What I don't understand is the perceived attack on those people who aren't part of "the fraternity". Sentiments such as "try harder" and "build your site" do nothing for websites who can't build without having proper coverage right from E3. Sure, writers can crib press releases and post assets, but readers—the ones who give sites the requisite traffic needed to actually attend E3—don't want that. They want news right from the show floor. They want impressions, pictures, and on-site interviews. Shutting out sites or severely limiting the number of attendees that get passes only hampers a website's efforts to grow. Of course, established megasites and writers are absolutely loving this; smaller waits in line at demos, more open appointments, and… less qualified competition. The big sites and writers know that E3 is important, despite what a few have been claiming recently… and, I'm sorry, but sending one representative to cover an event like E3 is a suicide mission. It's counterproductive. The quality of the coverage would be so diluted that readers wouldn't give a damn.

Contrary to what some of these "fraternity" members think, there are plenty of people who do genuine work when they have attended these events in the past. It's unfortunate that some attendees make a bad name for a larger group, but this happens at any event. There's always gonna be Drunk-And-Likes-To-Fight Guy at bars, or people who use the Express Lane at the store to buy 25 items. There are outliers, and they don't represent the majority in any way. I've had the pleasure of working with volunteer members of the gaming press who have attended E3 in the past, and they just worked—much like the same people who are champions for these new restrictions. 18-hour days of listening, walking, playing, talking, typing, and reporting… and they don't get a DIME, like some of these other people. Why would anyone want these people shut out or make them jump through hoops of fire just to get in the door?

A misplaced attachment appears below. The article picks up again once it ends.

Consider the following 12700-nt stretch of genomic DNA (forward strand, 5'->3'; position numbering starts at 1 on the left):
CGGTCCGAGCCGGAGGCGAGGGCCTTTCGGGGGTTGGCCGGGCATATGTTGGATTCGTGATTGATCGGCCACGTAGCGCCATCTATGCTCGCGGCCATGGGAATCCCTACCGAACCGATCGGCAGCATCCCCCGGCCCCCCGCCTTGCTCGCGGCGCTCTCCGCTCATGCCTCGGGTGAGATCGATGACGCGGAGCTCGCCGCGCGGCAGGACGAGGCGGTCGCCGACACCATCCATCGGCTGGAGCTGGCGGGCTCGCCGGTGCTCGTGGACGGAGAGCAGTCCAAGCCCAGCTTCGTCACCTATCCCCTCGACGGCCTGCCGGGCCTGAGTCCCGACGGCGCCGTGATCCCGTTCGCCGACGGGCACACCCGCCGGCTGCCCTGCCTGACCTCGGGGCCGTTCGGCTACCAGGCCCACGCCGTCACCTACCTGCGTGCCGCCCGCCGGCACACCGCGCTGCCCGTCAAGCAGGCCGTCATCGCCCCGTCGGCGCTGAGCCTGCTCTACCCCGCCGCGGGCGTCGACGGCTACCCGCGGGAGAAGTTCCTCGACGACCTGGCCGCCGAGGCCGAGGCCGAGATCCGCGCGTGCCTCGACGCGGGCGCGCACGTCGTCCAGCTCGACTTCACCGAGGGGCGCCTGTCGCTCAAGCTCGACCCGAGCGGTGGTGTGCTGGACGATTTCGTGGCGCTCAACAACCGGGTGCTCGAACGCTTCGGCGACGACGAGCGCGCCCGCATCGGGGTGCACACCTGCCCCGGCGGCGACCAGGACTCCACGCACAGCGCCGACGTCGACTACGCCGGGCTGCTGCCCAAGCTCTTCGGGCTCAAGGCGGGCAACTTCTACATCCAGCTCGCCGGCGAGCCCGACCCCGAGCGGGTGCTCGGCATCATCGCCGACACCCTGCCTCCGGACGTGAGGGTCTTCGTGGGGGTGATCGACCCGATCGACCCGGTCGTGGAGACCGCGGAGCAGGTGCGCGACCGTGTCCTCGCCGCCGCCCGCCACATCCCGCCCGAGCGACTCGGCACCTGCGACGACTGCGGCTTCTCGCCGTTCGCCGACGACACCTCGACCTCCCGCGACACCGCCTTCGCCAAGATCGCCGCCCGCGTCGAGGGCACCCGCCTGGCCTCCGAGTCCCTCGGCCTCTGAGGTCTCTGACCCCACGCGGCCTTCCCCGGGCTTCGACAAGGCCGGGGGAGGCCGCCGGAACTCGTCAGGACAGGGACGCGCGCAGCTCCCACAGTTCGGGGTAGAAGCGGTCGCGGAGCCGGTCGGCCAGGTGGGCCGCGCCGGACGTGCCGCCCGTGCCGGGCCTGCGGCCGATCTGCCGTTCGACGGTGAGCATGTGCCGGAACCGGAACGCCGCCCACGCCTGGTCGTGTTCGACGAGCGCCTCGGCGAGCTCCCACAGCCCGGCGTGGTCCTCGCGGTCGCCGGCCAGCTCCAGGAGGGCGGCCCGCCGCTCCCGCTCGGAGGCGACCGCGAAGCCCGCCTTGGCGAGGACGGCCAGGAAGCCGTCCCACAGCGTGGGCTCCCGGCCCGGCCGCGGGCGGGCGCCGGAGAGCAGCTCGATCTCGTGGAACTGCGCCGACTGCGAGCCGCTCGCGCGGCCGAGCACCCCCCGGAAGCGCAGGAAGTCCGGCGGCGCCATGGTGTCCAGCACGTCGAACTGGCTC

Consoleation: E3 2011 -- Cheering the Locked Door

This especially hits home for me, because I know that attending E3 would mean tremendous experience for me, and that I know that it's not about swag or parties… but despite my years of writing and paying my own dues (as best I could, given the rollercoaster that's been my personal life), it won't be enough for this one year that I actually have the financial ability to cover the expenses of travel and lodging. The ESA decision is one thing, but the reactions from some of these career writers are patronizing and insulting. It's almost as if they truly believe that they belong and the rest of us don't. It's like there's some unwritten list of arbitrary requirements that must be fulfilled in order to be considered "one of us".